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Basicfilmanalysis (1)

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An introduction to film analysis

Published in: Art & Photos
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Basicfilmanalysis (1)

  1. 1. Film Analysis Basic Concepts
  2. 2. Aspects of analysis  Genre  Narration  Image  Sound  Filming  Editing/Montage  Production
  3. 3. Genre  Genre—organization of films by category, type and function, based on similarities and dissimilarities.  Examples of film genre include, documentary, interview, fiction (western, mystery, melodrama), etc.  Genre raises the question of the form and function of the film
  4. 4. Examples of Genre What is the genre of this film? What visual elements suggest this genre?
  5. 5. Narration  Narration encompasses everything having to do with the story, the structure of the story, and how the story is told  Focus is on the events that make up the story, causality, temporality, and chronology of representation
  6. 6. Image  The visual field of a film comprises:  -people  -settings, objects, costumes  -lights and sounds  -a representation of time expressed through the frames that compose the film  -a way of seeing space through the shot  -an imagined but unseen space (offscreen space)
  7. 7. What do we look for in a shot?
  8. 8. What do we look for in a shot?
  9. 9. A film sequence vs. scene  A sequence is an ensemble of frames suggesting a single action.  A scene is a series shots arranged cut to cut
  10. 10. Sequence: Once Upon a Time in the West
  11. 11. Frame and screen  The frame or screen designates the space seen or recorded by the camera.  We make a disctinction between onscreen space (what is shown) and off-screen space (not shown but implied)  The relationship between on and off-screen space is important  The totality of what can be seen in a scene constituties the visual field  In a still frame, the onscreen space or visual field is equal to the frame  With a mobile frame, the visual field is only completely revealed through a series of frames, and therefore screen space and visual field are not identical.
  12. 12. Different ways of framing /shots  Shot frame our view and therefore understanding of the filmic (diegetic world)  They can frame our perception, or point of view, and subtly convey information about characters, setting, or other aspects of the story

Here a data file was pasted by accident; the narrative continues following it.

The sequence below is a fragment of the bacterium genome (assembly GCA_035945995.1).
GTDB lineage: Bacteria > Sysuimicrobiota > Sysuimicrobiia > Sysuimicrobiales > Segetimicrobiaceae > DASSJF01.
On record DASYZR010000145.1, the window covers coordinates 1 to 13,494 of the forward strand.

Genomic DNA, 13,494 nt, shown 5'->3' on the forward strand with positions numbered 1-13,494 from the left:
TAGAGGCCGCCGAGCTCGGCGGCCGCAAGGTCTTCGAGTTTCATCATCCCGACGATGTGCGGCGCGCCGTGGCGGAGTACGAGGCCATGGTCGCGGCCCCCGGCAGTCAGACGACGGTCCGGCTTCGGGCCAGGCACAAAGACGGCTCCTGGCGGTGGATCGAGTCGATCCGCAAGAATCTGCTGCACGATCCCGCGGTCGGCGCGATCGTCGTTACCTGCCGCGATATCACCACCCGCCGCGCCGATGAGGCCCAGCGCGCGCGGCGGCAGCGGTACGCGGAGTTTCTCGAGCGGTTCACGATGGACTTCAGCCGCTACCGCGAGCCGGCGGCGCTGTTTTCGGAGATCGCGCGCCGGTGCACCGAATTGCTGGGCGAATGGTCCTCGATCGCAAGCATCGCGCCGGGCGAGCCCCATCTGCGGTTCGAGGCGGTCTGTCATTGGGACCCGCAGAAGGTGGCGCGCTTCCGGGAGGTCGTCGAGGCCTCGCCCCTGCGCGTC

13. 13. Establishing shot
  14. 14. Long shot
  15. 15. Close-up
  16. 16. Close-up
  17. 17. Extreme Close-up
  18. 18. Medium shot
  19. 19. American shot
  20. 20. Shots emphasizing people  Medium shot: the person is visible in the frame from the waist up  Close-up: one complete part of the person is visible in the frame (usually the face)  Extreme close-up: one aspect of one part of the person (the hand, one eye) is visible in the frame  American shot: the person is visible from mid-thing up (classic Hollywood shot)
  21. 21. Montage  Montage or editing refers to the sequencing of shots within a film and to the transitions between shots  It creates not only the structure and chronology of the film, it also constitutes a language that forms the spectator’s sense of time and space (and causality)
  22. 22. Types of transitions/editing structures  In terms of structure, filmmakers can use continuity editing, parallel editing / montage (cross-cutting), or discontinuity editing  Continuity editing is the dominant form of editing  Continuity editing emphasizes linear, progressive time  It tends to condense time and space  Classical narration (linear and progressive) relies on continuity editing for strong character focus, unified point of view and unified action
  23. 23. • Continuity editing typically follows normal chronology of events (A follows B) •Parallel editing/montage represents two simultaneously occuring sets of events •Discontinuity editing disrupts or ignores typical chronology •The most famous proponent of discontuity editing, Sergei Eisenstein, considered continuity editing a form of seduction that lured spectators into accepting social and economic hierarchies •Eisenstein saw the cinema’s role as exposing and overturning those hierarchies, which is why he advocated an editing style that disrupted continuity (discontinuity editing)
  24. 24. •Even in classical cinema, the normal chronology of events is sometimes disrupted •Flashbacks have been a part of cinema since the very early years •Flash forward is another technique that has been used increasingly
  25. 25. Meaning of montage  Heighten the sense of « reality » in the film  Create thematic connections through metaphore, analogy, comparison, contrast  Create a temporal or spatial structure or message

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